And then the oddest thing happened. A new character started invading my thoughts. A character who has absolutely nothing to do with this current WIP, but who absolutely demanded that she be allowed to tell her story, and in first person, no less. I gritted my teeth and shook my head and refused to listen. After all, I was already deep into another story, one I didn't want to give up. But this character, man, she's persistent--and different. The first thing she did was introduce herself, name and all. Which is weird, because I've always spent hours (sometimes days) agonizing over a character's name. Not for her. Nope, instead, she popped full-blown into my head, and said, "My name is Delilah Jane Sparrow and my boyfriend is a ghost."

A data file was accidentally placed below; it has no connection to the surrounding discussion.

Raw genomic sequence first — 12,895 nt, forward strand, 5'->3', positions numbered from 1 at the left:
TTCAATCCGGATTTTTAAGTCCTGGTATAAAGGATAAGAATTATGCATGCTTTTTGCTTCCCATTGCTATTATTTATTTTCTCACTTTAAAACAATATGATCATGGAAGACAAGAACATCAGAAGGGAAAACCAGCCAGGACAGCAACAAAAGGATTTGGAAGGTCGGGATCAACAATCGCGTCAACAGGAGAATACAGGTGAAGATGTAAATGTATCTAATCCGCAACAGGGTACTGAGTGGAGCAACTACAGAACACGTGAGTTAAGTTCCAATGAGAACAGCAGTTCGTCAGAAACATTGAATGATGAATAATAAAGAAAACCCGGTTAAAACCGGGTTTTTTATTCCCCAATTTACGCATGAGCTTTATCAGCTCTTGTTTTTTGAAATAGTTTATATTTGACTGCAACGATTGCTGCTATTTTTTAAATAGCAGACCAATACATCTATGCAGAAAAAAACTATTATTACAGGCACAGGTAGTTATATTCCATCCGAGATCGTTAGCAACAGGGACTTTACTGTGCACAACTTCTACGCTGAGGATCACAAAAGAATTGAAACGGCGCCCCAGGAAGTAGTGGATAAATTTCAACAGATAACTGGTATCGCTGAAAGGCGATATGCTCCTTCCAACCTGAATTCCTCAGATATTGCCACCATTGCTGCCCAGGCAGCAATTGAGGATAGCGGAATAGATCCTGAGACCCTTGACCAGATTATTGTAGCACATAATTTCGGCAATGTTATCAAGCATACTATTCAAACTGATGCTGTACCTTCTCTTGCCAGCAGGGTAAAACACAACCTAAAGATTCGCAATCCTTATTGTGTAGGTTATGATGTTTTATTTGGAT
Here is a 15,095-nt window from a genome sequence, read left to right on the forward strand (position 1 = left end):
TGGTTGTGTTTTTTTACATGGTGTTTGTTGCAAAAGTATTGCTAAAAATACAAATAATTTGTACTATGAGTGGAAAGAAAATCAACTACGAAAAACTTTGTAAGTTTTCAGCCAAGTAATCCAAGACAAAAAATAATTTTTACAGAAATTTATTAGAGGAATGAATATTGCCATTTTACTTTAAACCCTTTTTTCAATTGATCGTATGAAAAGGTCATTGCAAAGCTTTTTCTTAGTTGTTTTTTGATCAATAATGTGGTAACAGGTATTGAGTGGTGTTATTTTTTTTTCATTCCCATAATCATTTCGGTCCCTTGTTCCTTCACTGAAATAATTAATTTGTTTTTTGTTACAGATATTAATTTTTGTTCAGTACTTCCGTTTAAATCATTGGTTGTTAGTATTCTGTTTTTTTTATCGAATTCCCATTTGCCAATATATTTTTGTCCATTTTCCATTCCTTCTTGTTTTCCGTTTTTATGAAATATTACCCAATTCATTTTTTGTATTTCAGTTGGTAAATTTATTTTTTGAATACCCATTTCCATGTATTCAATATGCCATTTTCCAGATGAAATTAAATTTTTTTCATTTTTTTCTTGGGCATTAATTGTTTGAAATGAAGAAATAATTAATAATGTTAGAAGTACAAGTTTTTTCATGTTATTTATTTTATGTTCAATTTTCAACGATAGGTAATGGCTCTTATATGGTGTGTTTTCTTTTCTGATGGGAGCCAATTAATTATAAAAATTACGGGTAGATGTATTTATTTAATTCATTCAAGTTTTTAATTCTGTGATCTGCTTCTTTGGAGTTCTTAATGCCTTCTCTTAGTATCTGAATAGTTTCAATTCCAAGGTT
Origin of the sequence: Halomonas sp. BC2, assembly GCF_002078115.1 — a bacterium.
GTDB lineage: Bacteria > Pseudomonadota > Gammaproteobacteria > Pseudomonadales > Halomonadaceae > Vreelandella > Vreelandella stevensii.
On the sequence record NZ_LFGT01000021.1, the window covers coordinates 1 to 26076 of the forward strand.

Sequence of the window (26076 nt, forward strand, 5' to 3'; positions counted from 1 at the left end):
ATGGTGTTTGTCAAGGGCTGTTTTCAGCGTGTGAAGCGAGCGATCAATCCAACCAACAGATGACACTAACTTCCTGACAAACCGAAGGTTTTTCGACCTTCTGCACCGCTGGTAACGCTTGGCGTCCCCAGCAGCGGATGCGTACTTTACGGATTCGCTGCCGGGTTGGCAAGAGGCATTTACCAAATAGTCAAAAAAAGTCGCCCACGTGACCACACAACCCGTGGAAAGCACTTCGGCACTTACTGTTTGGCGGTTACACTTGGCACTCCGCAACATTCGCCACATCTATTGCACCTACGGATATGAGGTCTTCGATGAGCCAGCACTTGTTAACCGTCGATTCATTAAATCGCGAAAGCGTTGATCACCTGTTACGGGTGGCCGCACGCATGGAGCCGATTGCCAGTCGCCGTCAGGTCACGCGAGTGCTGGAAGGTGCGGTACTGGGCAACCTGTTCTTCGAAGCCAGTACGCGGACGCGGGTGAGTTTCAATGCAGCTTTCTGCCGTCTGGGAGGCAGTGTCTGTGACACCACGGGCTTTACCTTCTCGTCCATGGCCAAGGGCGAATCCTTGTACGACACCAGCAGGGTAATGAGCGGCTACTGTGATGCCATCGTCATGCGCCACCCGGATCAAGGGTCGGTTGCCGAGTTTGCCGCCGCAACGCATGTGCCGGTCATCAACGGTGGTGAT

And just like that, I knew where she lived, most of her backstory and a good deal of her current situation. I even knew the name of her boyfriend--Max. I didn't ask for that information and I sure as heck didn't sit down and start thinking about it! It was just there in my head. I have no idea where any of this came from.
My dilemma? Continue working on my current project, or strike while the iron's hot, so to speak, and start writing Ms. Sparrow's story? I don't particularly like either solution. I'm happy working on my alternate universe story and I don't want to give it up. On the other hand, Delilah Jane Sparrow just isn't taking no for an answer. I've started transcribing what she's been telling me--it's the only way I can get her to shut up, actually--and I'm beginning to be intrigued by her story (she hasn't gotten to the part where she meets Max yet and I'm curious as to how that happens).